I'd like to start up a discussion about the factors involved in eliminating said nematodes as well as other harmful guys. Not sure where to begin or maybe there is already a thread out there but this sort of thing is very interesting to me to learn about.As further example, do you know who eats the most fleas? That's right, nematodes. Steinernema is the most common genus of nematode and the natural control for the little buggers. Kill all the todes with some chemical death-from-above, and you eliminate the fleas predator and thus... you are just kicking holes in the ecosystem and Nature fills them with what's at hand; that's how she rolls...
Now that's a great first post. Welcome aboard.Graymatter wrote:Many people are not aware that they don't have to use pollutants to have a successful garden. There are many companion plants that can achieve the same result as pesticides, and at the same time provide a useful bi product. Many industries are economically co- dependant that we do not get this information , so they can continue selling their products and polluting our lakes and rivers. Be apart of the solution , research companion planting, or check our site buildavictorygarden.com....... Getting excited; planting season is just about here, finally our first reaL THAW HAS ARRIVED. Time to have your game plan in order. happy planting to all.
GM hits the nail squarely on the head. The nitrogen fertilizer industry and the oil lobby are joined at the juncture of 4 gallons of bunker oil to make a fifty pound bag of fertilizer. The recipe starts by heating air to 800 degrees or so; not the greenest product even before we get it to the garden, where it kill off soil biology and runs into lakes, streams, and eventually, the ocean...Many industries are economically co- dependant that we do not get this information , so they can continue selling their products and polluting our lakes and rivers.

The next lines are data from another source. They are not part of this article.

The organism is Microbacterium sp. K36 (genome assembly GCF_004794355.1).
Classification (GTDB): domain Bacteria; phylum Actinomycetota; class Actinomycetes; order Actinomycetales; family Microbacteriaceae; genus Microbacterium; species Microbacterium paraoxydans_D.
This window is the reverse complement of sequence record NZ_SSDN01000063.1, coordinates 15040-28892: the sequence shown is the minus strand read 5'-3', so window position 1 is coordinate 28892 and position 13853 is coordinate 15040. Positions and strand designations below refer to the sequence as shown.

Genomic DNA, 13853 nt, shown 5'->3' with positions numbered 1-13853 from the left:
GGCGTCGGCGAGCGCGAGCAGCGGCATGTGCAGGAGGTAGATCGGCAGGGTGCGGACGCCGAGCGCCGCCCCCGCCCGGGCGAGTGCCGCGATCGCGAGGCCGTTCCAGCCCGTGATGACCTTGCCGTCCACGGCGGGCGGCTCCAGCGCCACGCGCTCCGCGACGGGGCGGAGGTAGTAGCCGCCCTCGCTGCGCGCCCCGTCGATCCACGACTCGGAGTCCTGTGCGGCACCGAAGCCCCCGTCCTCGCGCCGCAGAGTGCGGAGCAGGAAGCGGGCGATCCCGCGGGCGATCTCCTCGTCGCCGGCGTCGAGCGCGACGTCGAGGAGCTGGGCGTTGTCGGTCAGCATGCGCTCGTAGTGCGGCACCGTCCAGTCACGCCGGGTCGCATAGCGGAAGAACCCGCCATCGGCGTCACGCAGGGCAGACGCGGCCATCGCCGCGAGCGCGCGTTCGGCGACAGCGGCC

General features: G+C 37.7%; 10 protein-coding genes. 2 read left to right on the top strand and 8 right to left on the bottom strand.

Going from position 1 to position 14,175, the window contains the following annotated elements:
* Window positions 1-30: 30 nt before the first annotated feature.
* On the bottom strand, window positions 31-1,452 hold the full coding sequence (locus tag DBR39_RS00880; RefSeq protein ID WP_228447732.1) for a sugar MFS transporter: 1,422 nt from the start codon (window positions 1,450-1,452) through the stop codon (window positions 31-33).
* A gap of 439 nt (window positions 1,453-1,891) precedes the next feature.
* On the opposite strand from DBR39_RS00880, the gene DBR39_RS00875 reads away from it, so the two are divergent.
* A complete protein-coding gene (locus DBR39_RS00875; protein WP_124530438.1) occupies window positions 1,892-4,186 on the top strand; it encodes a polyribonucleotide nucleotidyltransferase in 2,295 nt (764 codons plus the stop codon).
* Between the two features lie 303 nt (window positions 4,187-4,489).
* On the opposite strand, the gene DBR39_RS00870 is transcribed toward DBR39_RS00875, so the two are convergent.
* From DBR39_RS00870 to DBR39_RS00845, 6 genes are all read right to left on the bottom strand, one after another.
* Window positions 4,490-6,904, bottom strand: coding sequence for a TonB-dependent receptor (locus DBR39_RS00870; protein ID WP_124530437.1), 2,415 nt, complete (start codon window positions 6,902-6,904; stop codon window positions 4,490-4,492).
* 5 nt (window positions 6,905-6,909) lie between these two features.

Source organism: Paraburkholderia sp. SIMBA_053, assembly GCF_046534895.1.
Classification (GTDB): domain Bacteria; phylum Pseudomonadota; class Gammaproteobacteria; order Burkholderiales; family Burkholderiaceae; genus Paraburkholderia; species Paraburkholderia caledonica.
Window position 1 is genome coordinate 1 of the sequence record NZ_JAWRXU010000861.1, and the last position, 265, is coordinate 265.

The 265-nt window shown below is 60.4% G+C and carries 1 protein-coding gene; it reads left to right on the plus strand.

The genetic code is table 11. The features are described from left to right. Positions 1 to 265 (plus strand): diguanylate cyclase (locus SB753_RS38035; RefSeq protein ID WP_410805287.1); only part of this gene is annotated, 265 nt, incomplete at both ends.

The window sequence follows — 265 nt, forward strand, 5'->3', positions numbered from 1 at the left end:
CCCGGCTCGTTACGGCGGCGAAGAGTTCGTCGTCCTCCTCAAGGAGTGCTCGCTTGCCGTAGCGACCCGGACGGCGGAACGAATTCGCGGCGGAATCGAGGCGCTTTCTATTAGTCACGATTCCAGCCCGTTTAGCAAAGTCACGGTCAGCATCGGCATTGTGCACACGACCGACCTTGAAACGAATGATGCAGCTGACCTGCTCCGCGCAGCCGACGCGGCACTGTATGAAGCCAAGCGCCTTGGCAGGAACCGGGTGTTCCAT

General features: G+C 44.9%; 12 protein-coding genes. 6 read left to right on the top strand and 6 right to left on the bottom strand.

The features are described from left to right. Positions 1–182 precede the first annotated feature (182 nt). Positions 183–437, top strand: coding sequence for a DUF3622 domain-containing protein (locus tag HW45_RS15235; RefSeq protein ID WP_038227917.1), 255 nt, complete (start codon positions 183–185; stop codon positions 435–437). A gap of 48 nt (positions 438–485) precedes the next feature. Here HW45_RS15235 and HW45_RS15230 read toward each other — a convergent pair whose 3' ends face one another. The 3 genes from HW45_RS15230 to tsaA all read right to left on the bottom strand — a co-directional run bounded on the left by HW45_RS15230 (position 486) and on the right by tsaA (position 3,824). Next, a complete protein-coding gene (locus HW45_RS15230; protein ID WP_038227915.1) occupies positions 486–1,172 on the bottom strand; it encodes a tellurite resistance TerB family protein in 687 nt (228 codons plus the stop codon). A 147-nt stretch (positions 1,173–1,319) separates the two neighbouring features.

It would be great to find out where and when this will be shown around the country. I am subscribed to several garden related ventures around here but you never know if I might have missed the one that will be showing or relating this presentation to the public.The Helpful Gardener wrote:Greetings all,
I recently interviewed an old friend and colleague, Paul Tukey, about his new movie, and we have featured the [url=https://www.helpfulgardener.com/organic/2006/chemical-reaction.html]interview[/url] on the site. Please take a minute to read about this important film and then let's talk about it back here... I look forward to hearing from you all...
Now that is a great quote and begs the question, why is it OK here in the US? We all need to educate the public about the harm these pesticides can do.webmaster wrote:It's not well known in the United States that [url=https://www.newswire.ca/en/releases/archive/April2008/22/c8079.html]Home Depot has ceased sales of pesticides in Canada[/url]. But as Paul Tukey asks, why is it ok to still sell the same chemicals in the United States?
"Like our customers, we, at The Home Depot, are concerned about the environment," said Annette Verschuren, president of The Home Depot Canada and Asia. "We are going above and beyond government regulations by working with our suppliers to develop pesticide alternatives that are environmentally friendly and produce excellent results on lawns and gardens."